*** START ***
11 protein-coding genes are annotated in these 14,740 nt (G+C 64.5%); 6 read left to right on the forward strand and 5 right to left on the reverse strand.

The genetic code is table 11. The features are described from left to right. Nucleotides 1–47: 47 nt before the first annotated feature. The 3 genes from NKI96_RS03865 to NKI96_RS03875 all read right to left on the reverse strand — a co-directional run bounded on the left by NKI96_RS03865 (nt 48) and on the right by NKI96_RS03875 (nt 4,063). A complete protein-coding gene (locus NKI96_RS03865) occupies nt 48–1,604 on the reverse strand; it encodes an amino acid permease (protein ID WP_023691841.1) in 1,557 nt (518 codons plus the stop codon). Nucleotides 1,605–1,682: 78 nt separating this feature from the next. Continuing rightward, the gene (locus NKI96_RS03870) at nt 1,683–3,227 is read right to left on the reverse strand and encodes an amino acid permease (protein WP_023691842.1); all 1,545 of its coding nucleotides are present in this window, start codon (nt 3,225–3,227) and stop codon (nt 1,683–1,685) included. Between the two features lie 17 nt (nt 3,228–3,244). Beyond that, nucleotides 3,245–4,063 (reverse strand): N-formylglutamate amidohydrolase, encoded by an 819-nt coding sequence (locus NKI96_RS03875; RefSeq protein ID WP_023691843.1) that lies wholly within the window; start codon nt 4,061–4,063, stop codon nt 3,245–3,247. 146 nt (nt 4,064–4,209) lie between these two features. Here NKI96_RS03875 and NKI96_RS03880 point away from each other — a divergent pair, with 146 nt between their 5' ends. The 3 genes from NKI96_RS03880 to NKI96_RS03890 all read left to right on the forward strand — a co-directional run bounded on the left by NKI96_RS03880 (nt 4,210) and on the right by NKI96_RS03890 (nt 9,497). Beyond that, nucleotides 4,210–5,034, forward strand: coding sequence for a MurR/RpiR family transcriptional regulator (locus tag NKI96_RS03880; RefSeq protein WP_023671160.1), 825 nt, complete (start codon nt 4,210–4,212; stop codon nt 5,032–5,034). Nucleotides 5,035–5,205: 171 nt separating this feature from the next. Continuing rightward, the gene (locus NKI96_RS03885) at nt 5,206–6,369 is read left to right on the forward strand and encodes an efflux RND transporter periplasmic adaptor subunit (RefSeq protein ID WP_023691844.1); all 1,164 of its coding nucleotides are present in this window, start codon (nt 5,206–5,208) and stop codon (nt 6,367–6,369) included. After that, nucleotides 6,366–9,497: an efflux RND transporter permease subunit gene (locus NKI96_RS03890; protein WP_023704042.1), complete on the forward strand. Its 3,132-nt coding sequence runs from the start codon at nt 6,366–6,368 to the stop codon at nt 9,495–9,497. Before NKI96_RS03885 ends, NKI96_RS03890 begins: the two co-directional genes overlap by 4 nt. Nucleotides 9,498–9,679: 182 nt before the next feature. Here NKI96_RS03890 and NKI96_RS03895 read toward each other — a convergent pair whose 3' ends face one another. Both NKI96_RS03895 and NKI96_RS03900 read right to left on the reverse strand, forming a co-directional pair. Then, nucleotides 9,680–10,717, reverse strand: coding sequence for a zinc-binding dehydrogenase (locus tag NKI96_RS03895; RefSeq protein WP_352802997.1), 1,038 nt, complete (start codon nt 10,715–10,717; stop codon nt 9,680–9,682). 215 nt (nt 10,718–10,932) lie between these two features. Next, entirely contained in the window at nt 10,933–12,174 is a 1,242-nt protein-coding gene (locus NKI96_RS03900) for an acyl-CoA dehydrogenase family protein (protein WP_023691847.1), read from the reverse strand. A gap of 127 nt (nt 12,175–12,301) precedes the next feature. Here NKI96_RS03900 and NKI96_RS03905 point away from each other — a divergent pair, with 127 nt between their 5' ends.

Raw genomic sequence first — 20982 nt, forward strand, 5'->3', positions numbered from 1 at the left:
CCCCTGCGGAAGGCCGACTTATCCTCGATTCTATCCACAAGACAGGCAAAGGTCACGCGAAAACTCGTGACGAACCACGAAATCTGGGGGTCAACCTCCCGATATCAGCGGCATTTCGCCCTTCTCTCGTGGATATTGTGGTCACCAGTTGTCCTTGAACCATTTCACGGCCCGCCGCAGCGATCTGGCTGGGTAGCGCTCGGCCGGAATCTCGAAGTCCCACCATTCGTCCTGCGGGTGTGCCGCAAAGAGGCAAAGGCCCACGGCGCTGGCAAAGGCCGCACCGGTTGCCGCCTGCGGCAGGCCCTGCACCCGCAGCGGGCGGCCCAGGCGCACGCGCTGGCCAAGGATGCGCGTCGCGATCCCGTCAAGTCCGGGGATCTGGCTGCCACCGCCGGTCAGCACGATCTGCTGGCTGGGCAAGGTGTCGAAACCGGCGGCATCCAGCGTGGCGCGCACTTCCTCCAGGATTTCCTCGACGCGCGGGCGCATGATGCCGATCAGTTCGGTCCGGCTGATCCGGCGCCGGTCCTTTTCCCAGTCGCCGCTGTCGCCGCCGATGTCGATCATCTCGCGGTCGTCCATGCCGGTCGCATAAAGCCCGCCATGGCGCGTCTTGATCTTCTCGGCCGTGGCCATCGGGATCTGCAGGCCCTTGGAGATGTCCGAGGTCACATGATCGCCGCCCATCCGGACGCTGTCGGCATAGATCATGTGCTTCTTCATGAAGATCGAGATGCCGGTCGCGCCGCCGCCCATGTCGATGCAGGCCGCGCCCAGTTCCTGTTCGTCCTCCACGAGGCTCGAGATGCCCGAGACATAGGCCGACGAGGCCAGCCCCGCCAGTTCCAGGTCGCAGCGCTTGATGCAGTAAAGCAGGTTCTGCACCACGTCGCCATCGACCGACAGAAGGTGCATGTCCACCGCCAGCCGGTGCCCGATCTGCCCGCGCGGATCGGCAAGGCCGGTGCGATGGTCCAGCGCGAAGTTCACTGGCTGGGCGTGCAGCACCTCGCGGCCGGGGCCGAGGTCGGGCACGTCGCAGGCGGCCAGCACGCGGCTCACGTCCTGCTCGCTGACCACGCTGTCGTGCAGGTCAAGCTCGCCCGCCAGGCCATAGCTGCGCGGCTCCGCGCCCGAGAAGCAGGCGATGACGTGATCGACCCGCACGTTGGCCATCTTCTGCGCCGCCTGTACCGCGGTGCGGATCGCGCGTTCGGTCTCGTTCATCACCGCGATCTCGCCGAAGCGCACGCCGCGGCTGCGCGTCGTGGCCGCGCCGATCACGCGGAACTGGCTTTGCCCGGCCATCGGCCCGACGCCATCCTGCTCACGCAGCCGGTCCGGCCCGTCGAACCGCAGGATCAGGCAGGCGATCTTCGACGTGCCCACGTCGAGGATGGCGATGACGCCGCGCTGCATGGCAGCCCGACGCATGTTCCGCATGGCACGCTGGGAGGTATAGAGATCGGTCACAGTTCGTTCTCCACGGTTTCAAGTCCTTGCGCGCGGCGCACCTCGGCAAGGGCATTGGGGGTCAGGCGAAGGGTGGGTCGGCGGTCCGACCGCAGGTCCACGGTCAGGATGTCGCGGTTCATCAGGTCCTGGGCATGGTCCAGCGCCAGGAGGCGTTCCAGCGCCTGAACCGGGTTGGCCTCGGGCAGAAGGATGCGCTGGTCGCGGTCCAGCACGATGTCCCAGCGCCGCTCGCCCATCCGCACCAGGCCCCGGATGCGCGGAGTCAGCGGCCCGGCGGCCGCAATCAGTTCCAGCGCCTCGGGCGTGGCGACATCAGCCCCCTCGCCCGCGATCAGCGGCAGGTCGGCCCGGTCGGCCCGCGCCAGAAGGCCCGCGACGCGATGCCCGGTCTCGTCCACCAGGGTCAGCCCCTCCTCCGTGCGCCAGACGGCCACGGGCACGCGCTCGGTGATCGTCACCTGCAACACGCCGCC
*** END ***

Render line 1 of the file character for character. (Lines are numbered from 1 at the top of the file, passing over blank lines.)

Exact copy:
11 protein-coding genes are annotated in these 14,740 nt (G+C 64.5%); 6 read left to right on the forward strand and 5 right to left on the reverse strand.